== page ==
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Discussion Starter #1
I am trying to increase the variety of veggies that I eat. While I don't like red or green bell peppers, yellow ones are ok. I just don't know what to do with them. What kinds of recipes do you include them in?
 

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You can slice up two yellow peppers, one yellow squash, some fresh ginger root, garlic, zucchini and mushrooms then sauté it all in a large skillet until the squash is tender. Add lemon juice, soy sauce and any kind of spices you like to it and toss with your favorite pasta
 

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Use them in any recipe calling for red or green bell peppers.<br><br><br><br>
Stir fries. Salads. Soups. Pizza. Stuffed Peppers. Seitan Pepper "Steak". Sweet-and-Sour Veggies and Tofu.<br><br><br><br>
The recipe forum here seems pretty good, look in the vegetable section and maybe there's something inspiring?
 

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"Vegetables Peppers Vegetarian Recipes"<br><br><a href="http://www.recipezaar.com/r/107/442/ls=h/169" target="_blank">http://www.recipezaar.com/r/107/442/ls=h/169</a>
 

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I like to slice them paper-thin onto sandwiches.<br><br><br><br>
I have this recipe for pepper lovers:<br><br><div class="quote-container"><span>Quote:</span>
<div class="quote-block"><b>Three Pepper Pasta</b>\t4 servings<br><br><br><br>
8 oz. mostaccioli, rigatoni or penne pasta<br><br>
Salt<br><br>
1 large red pepper<br><br>
1 large yellow pepper<br><br>
1 large green pepper<br><br>
1 large onion<br><br>
3 T. olive oil<br><br>
1 T. sugar<br><br>
3 T. balsamic or red wine vinegar<br><br>
3/4 t. dried basil<br><br>
1/2 t. cracked black pepper<br><br>
Fresh basil for garnish<br><br><br><br>
In a Dutch oven or large saucepot, prepare macaroni as the label directs, using 2 t. salt in the water. Drain the pasta and return to the pot.<br><br><br><br>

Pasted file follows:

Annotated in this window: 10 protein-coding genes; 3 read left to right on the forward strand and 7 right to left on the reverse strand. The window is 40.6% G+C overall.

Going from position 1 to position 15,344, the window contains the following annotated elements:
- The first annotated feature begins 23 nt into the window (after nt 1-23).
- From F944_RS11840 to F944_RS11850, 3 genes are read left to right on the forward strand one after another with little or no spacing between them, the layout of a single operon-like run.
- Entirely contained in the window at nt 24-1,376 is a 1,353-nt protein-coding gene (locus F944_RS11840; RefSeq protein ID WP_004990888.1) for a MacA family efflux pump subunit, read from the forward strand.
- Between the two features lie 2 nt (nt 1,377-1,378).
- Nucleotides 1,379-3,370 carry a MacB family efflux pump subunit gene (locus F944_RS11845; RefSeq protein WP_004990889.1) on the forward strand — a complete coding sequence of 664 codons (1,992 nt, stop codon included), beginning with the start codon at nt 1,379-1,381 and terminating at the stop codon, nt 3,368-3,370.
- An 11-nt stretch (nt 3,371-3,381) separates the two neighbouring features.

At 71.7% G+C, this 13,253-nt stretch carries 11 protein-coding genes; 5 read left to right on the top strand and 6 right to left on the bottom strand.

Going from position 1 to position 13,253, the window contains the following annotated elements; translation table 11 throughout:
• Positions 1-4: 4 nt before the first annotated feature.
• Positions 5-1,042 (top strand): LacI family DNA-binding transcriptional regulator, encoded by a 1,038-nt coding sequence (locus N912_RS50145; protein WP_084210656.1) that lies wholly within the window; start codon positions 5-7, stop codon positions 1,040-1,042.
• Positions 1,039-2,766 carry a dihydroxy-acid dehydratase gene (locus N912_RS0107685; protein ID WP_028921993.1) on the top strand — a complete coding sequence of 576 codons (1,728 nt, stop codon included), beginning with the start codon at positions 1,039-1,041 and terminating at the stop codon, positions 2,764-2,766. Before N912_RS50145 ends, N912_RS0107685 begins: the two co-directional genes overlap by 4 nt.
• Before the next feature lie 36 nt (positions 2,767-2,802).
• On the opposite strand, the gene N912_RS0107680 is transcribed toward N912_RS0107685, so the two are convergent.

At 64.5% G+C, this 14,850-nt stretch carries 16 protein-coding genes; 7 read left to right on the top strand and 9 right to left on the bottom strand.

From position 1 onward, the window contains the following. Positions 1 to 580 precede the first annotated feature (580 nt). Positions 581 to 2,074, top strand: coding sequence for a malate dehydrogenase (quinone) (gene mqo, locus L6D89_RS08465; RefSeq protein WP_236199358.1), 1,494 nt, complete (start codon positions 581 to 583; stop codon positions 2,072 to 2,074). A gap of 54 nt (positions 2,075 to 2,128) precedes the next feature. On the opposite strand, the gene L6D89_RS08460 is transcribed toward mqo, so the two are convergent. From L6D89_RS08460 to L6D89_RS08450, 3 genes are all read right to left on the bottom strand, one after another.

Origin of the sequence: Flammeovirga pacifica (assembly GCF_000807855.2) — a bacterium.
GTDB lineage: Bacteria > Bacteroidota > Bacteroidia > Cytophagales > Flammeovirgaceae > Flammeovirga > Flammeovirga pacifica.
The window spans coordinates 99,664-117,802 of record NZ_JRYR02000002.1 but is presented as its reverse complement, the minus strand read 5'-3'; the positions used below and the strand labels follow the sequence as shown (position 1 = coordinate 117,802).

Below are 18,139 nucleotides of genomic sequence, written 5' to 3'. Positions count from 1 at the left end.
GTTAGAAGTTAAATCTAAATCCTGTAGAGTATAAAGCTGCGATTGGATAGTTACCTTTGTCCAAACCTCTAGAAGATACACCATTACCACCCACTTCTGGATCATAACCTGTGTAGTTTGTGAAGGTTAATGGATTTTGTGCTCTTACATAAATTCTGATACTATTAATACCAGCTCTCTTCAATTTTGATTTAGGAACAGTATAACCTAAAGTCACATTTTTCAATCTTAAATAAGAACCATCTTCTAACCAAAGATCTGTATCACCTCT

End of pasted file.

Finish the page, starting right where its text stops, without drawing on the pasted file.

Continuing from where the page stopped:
Meanwhile, cut the 3 peppers and onion into 1/2 inch wide strips.<br><br><br><br>
In a 12-inch skillet, heat the oil until hot over medium-high heat. Cook peppers and onion with 1 1/2 t. salt until vegetables are tender and browned, about 15 minutes. Stir in the sugar, vinegar, and dried basil; heat the mixture through.<br><br><br><br>
Add the vegetable mixture to the macaroni and toss together. To serve, spoon the pasta onto a large platter and garnish with a sprig of fresh basil.</div>
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Since you don't like the red or green peppers, I suggest a variation I like to make where I replace two of the three peppers with some julienned broccoli, zucchini and carrot. Or just whatever veggies you like. It's yummy!
 

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Discussion Starter #6
It sounds like the best way to go is to combine it with other veggies and make a pasta primavera, huh? That is a good idea. Thanks. I will get the stuff to try that next time I go shopping. It will be a good opportunity to try some other veggies that I haven't been eating yet as well.
 

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If you like yellow peppers, but not red and green peppers, then you prefer sweeter, more mellow vegetables as opposed to the more assertively flavored.<br><br><br><br>
Since you want to expand your veggie repertoire, let me suggest the following: Try collard greens. If you chop them fine and saute them with butter, they are very sweet.<br><br><br><br>
You would probably love sugar snap peas! They are insanely delicious. You don't even have to cook them, they are addictive when eaten raw. You could also saute or steam them briefly.<br><br><br><br>
Do you like turnips? Turnips are a nice light root vegetable that goes good with greens but also with potatoes. You should try some white turnips, cooked and mashed together with your mashed potatoes.<br><br><br><br>
Hope these ideas will help. Good luck!
 

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<div class="quote-container"><span>Quote:</span>